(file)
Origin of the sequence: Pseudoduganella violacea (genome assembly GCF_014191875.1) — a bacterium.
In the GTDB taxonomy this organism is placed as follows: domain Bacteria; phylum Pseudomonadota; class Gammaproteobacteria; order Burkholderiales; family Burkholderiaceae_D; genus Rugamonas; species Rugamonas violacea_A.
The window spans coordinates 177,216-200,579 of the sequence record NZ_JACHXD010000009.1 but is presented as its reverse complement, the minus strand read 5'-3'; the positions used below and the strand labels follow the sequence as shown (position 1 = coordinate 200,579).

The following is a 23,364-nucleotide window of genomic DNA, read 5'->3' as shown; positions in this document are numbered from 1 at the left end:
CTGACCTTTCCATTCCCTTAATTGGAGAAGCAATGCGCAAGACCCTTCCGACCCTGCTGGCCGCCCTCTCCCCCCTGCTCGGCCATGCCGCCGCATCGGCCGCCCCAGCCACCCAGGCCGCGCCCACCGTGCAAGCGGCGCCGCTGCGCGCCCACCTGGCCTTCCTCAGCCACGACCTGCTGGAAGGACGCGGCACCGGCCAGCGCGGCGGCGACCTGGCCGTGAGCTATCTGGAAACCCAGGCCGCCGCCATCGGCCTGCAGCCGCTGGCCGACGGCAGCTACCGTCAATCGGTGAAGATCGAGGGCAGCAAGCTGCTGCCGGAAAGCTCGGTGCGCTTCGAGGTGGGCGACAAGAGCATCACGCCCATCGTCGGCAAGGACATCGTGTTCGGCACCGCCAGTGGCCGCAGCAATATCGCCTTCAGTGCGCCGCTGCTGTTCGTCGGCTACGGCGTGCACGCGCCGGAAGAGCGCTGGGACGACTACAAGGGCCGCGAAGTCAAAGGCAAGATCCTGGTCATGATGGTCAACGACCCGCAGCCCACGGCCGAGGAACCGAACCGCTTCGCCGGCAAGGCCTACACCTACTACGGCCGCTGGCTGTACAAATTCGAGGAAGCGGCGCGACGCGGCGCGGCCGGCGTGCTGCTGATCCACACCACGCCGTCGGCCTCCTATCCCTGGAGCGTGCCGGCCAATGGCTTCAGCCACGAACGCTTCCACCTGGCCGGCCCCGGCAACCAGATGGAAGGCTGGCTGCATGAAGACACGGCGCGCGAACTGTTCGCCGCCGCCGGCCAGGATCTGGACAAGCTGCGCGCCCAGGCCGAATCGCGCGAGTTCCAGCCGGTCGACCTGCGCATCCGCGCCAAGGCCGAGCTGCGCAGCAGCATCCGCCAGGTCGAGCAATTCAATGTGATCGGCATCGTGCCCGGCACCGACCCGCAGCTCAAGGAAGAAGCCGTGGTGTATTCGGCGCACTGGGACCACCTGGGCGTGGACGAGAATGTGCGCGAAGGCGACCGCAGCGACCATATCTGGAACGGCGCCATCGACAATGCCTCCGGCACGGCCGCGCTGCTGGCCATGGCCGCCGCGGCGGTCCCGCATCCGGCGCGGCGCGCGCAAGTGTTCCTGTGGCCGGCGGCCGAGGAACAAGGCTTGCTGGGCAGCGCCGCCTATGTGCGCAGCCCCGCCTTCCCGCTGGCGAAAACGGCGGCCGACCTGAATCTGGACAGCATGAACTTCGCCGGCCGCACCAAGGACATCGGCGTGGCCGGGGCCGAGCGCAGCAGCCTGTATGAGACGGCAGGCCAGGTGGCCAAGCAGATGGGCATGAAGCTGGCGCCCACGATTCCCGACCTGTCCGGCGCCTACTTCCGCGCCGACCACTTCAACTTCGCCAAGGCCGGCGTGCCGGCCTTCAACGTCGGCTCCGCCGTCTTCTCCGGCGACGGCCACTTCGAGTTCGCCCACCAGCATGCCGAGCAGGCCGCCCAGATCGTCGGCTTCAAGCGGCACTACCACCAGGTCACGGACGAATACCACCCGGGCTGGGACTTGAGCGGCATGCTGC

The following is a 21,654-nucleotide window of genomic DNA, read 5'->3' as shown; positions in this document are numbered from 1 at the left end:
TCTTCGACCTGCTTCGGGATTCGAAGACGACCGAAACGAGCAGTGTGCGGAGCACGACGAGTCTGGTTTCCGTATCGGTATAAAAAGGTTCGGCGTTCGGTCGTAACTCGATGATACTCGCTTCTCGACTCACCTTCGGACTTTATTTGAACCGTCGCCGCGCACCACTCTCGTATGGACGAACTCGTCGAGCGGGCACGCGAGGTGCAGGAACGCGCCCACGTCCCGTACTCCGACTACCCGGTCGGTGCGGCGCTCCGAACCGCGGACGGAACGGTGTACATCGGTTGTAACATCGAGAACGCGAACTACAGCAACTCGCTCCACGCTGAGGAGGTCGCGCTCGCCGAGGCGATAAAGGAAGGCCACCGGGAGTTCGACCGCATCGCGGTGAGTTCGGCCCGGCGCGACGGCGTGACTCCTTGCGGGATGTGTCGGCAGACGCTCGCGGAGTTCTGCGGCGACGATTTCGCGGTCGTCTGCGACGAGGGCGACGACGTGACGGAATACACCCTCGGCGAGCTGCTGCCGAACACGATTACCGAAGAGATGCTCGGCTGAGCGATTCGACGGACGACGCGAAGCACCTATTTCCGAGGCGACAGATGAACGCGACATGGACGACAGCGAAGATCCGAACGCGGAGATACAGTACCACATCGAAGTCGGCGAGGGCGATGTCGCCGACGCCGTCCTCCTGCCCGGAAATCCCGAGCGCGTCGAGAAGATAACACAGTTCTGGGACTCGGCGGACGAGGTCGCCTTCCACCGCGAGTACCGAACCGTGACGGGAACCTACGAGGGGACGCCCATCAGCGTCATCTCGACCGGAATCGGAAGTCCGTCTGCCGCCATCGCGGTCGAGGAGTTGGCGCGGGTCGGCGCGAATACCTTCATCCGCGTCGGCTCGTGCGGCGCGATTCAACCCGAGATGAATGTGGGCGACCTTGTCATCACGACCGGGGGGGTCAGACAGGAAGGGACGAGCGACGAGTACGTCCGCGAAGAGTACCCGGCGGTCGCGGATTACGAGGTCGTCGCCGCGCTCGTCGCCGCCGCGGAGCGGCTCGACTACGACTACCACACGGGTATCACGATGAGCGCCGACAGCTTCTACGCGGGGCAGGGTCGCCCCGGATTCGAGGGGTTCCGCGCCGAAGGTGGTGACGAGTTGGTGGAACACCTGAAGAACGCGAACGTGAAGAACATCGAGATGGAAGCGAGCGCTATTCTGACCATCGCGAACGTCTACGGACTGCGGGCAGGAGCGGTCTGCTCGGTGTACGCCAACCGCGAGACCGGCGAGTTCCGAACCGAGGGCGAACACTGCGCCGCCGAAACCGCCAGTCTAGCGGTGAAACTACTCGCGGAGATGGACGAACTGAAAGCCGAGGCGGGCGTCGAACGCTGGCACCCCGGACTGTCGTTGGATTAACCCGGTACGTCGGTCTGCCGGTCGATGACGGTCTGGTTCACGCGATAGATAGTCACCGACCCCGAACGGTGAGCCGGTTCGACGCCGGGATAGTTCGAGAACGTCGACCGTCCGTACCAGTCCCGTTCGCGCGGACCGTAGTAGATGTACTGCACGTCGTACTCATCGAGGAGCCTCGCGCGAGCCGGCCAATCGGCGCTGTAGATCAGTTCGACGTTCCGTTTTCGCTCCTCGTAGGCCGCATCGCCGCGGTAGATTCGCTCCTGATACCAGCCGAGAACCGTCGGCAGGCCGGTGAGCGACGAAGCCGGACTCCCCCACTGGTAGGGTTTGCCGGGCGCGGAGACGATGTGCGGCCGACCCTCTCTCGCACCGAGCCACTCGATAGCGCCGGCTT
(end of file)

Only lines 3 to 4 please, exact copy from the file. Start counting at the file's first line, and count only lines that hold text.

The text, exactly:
The window spans coordinates 177,216-200,579 of the sequence record NZ_JACHXD010000009.1 but is presented as its reverse complement, the minus strand read 5'-3'; the positions used below and the strand labels follow the sequence as shown (position 1 = coordinate 200,579).

The following is a 23,364-nucleotide window of genomic DNA, read 5'->3' as shown; positions in this document are numbered from 1 at the left end: